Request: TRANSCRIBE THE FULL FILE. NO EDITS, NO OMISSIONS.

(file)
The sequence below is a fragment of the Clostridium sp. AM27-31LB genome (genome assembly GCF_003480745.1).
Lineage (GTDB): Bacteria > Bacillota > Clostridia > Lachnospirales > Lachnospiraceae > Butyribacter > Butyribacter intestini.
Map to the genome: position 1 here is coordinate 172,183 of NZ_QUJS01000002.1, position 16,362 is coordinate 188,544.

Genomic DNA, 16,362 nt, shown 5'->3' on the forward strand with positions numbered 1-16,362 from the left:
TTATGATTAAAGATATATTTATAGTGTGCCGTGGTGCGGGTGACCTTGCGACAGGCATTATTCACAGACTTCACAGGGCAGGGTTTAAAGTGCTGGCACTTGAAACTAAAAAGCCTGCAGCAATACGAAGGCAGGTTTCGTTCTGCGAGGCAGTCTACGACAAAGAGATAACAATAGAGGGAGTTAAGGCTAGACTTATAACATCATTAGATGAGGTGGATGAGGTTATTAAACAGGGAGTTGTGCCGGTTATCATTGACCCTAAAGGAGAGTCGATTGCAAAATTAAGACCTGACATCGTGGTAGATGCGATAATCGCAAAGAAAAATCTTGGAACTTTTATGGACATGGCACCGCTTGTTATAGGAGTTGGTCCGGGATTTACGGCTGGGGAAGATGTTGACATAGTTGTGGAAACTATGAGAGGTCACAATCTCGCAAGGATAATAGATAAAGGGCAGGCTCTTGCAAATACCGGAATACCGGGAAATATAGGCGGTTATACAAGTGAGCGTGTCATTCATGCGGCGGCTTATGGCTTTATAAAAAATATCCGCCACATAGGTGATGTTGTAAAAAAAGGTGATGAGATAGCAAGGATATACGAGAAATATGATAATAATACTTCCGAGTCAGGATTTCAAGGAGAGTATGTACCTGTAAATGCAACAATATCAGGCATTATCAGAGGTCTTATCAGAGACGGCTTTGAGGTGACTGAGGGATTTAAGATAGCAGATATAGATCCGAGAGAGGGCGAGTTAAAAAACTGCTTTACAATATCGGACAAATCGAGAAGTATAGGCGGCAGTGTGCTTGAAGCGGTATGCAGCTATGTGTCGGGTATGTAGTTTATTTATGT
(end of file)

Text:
The sequence below is a fragment of the Clostridium sp. AM27-31LB genome (genome assembly GCF_003480745.1).
Lineage (GTDB): Bacteria > Bacillota > Clostridia > Lachnospirales > Lachnospiraceae > Butyribacter > Butyribacter intestini.
Map to the genome: position 1 here is coordinate 172,183 of NZ_QUJS01000002.1, position 16,362 is coordinate 188,544.

Genomic DNA, 16,362 nt, shown 5'->3' on the forward strand with positions numbered 1-16,362 from the left:
TTATGATTAAAGATATATTTATAGTGTGCCGTGGTGCGGGTGACCTTGCGACAGGCATTATTCACAGACTTCACAGGGCAGGGTTTAAAGTGCTGGCACTTGAAACTAAAAAGCCTGCAGCAATACGAAGGCAGGTTTCGTTCTGCGAGGCAGTCTACGACAAAGAGATAACAATAGAGGGAGTTAAGGCTAGACTTATAACATCATTAGATGAGGTGGATGAGGTTATTAAACAGGGAGTTGTGCCGGTTATCATTGACCCTAAAGGAGAGTCGATTGCAAAATTAAGACCTGACATCGTGGTAGATGCGATAATCGCAAAGAAAAATCTTGGAACTTTTATGGACATGGCACCGCTTGTTATAGGAGTTGGTCCGGGATTTACGGCTGGGGAAGATGTTGACATAGTTGTGGAAACTATGAGAGGTCACAATCTCGCAAGGATAATAGATAAAGGGCAGGCTCTTGCAAATACCGGAATACCGGGAAATATAGGCGGTTATACAAGTGAGCGTGTCATTCATGCGGCGGCTTATGGCTTTATAAAAAATATCCGCCACATAGGTGATGTTGTAAAAAAAGGTGATGAGATAGCAAGGATATACGAGAAATATGATAATAATACTTCCGAGTCAGGATTTCAAGGAGAGTATGTACCTGTAAATGCAACAATATCAGGCATTATCAGAGGTCTTATCAGAGACGGCTTTGAGGTGACTGAGGGATTTAAGATAGCAGATATAGATCCGAGAGAGGGCGAGTTAAAAAACTGCTTTACAATATCGGACAAATCGAGAAGTATAGGCGGCAGTGTGCTTGAAGCGGTATGCAGCTATGTGTCGGGTATGTAGTTTATTTATGT